On sale this week:
5 Pack Avian Aqua Miser Original Kit With Drillbit
Not into blogging?
us on Facebook.
The instruction book for most
will tell you to never use the tip of the bar to cut with because of
the increased chance the thing will kick back on you and cause an
New chicks need a ramp for
their first month, but soon after that they can jump.
We picked up this Intermidiate Bulk
Container for 25 dollars
from a neighbor.
By the time they're a few
weeks old, chicks are already establishing their pecking order.
Little skirmishes seem quite dramatic to the observer, with chicks
sometimes leaping into the air to menace others with their claws...and
yet no one ever seems to get hurt.
Sometimes, the biologist
in me wishes I was raising chicks that are easy to sex by feather color,
just so I could learn more about who exactly is fighting whom as they
establish their dominance hierarchy. Are all of the leapers
males? (I'm guessing so because adult roosters tend to leap and
menace each other with their feet, but hens don't.) Is the
hierarchy established only within each sex, or do males and females duke
it out too?
If you've got a timer
controlled irrigation system you might be able to convert some of that
infrastructure to open and close a chicken coop door automatically.
Can you raise chickens and
Last June, we got the Starplate frame and walls up, then started thinking about the roof. Although no one else had done it that way, we liked the idea of using aluminum flashing, both for ease of cutting and for safety of rainwater collection. Our first stab at it, though, involved too much corner cutting. Furring strips seemed like they might be sufficient to anchor the flashing, but the roof just felt too flimsy using this method. So we backed up, (waited nine months,) and tried again.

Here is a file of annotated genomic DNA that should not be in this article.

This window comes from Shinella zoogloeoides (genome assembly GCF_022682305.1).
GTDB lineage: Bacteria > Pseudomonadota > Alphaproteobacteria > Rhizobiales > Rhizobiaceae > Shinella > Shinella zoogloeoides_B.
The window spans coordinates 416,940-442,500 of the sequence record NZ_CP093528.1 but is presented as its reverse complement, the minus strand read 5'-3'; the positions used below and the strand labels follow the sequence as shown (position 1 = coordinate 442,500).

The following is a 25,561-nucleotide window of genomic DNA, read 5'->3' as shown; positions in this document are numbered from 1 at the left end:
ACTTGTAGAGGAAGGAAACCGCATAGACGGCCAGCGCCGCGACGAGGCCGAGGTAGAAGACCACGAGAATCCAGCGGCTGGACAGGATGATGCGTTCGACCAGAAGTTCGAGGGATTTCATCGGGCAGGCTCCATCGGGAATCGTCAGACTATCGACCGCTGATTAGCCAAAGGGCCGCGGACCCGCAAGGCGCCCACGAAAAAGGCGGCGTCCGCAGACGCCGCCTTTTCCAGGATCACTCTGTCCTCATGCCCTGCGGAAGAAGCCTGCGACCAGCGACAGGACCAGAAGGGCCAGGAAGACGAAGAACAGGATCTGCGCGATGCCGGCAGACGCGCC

Round two was much more
successful. We started out by adding extra two-by-fours in the
middle of each roof triangle, which was simple since each starplate has
extra holes, giving us an easy attachment point at the peak of the
roof. Next, we cut the bottom of each support at an angle to make it easy to screw into the tops of the walls.
Here we are putting the
last piece of flashing on the roof. You might be able to tell that
we didn't cut the edges of the flashing pieces to an angle, just bent
them over so they overlapped the adjacent sides. We screwed down
these flaps carefully, so hopefully there won't be any problem with wind
whipping up under the edges.
There are a lot of
instructional videos on how to make your
own egg incubator.
I posted some photos of our cute chicks enjoying their outdoor brooder on facebook
last week, and several readers wanted to know more about the
brooder. How was it made? And wasn't it too cold for chicks
to be running around outdoors in the middle of March? I figured
I'd write the longer answer here on the blog.
This is the third year
our outdoor brooder has been in use, and I'm 100% happy with it.
Mark would prefer the transparent side be smaller and the whole thing be
a bit more easy to empty out at the end of the season, but those are
minor nitpicks in a brooder that has kept dozens of chicks happy and
safe from predators. You can see our thoughts during the design phase here, and the step-by-step building tips here.
But is it too cold for chicks to be outdoors? In The Resilient Gardener, Carol Deppe writes:
"If allowed to waterproof themselves properly, ducklings can be out foraging in their third week.... Chicks are normally kept indoors the first six to eight weeks."
This kind of early
pasturing depends very much on the brooder being very tight,
though. We turn the transparent side to face south in the early
spring, which heats the brooder up quite a lot on sunny days, and I keep
the door closed if it's going to be bitter outside. And although
it might to be pushing the envelope, our chicks seemed to be fine in the
brooder even when it got down to 18 outside a few nights ago. The
nipple on their EZ Miser did freeze, but it thawed right out the next day when I opened the door to let in the morning sun.
I think Lisa Lynn's post on
getting some "pre-owned"
chickens is a nice way to conclude my series on easy ways to find
Want to be notified when new comments are posted on this page? Click on the RSS button after you add a comment to subscribe to the comment feed.